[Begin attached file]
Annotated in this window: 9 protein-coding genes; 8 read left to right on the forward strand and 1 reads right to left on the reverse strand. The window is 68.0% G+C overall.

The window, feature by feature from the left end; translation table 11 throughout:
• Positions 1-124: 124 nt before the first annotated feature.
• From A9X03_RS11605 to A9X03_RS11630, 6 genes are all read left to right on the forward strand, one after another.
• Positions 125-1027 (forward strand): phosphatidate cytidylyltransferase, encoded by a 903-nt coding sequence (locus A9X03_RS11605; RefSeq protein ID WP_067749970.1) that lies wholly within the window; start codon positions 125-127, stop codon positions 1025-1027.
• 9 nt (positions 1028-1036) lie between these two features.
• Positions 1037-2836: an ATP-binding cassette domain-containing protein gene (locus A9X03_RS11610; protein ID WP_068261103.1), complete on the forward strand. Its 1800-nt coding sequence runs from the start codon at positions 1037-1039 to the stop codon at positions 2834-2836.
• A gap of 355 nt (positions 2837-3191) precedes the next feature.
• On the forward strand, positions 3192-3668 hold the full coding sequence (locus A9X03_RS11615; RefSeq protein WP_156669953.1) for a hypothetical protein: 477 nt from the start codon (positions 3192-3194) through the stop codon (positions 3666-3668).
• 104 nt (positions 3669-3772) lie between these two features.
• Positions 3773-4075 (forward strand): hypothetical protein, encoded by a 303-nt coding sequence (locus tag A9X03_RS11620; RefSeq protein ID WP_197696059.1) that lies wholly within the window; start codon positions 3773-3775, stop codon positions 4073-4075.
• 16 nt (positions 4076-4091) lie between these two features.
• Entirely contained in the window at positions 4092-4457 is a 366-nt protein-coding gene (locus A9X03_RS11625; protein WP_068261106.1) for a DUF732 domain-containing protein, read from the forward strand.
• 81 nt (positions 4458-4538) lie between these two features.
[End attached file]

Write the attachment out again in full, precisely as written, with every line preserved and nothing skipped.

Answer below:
Annotated in this window: 9 protein-coding genes; 8 read left to right on the forward strand and 1 reads right to left on the reverse strand. The window is 68.0% G+C overall.

The window, feature by feature from the left end; translation table 11 throughout:
• Positions 1-124: 124 nt before the first annotated feature.
• From A9X03_RS11605 to A9X03_RS11630, 6 genes are all read left to right on the forward strand, one after another.
• Positions 125-1027 (forward strand): phosphatidate cytidylyltransferase, encoded by a 903-nt coding sequence (locus A9X03_RS11605; RefSeq protein ID WP_067749970.1) that lies wholly within the window; start codon positions 125-127, stop codon positions 1025-1027.
• 9 nt (positions 1028-1036) lie between these two features.
• Positions 1037-2836: an ATP-binding cassette domain-containing protein gene (locus A9X03_RS11610; protein ID WP_068261103.1), complete on the forward strand. Its 1800-nt coding sequence runs from the start codon at positions 1037-1039 to the stop codon at positions 2834-2836.
• A gap of 355 nt (positions 2837-3191) precedes the next feature.
• On the forward strand, positions 3192-3668 hold the full coding sequence (locus A9X03_RS11615; RefSeq protein WP_156669953.1) for a hypothetical protein: 477 nt from the start codon (positions 3192-3194) through the stop codon (positions 3666-3668).
• 104 nt (positions 3669-3772) lie between these two features.
• Positions 3773-4075 (forward strand): hypothetical protein, encoded by a 303-nt coding sequence (locus tag A9X03_RS11620; RefSeq protein ID WP_197696059.1) that lies wholly within the window; start codon positions 3773-3775, stop codon positions 4073-4075.
• 16 nt (positions 4076-4091) lie between these two features.
• Entirely contained in the window at positions 4092-4457 is a 366-nt protein-coding gene (locus A9X03_RS11625; protein WP_068261106.1) for a DUF732 domain-containing protein, read from the forward strand.
• 81 nt (positions 4458-4538) lie between these two features.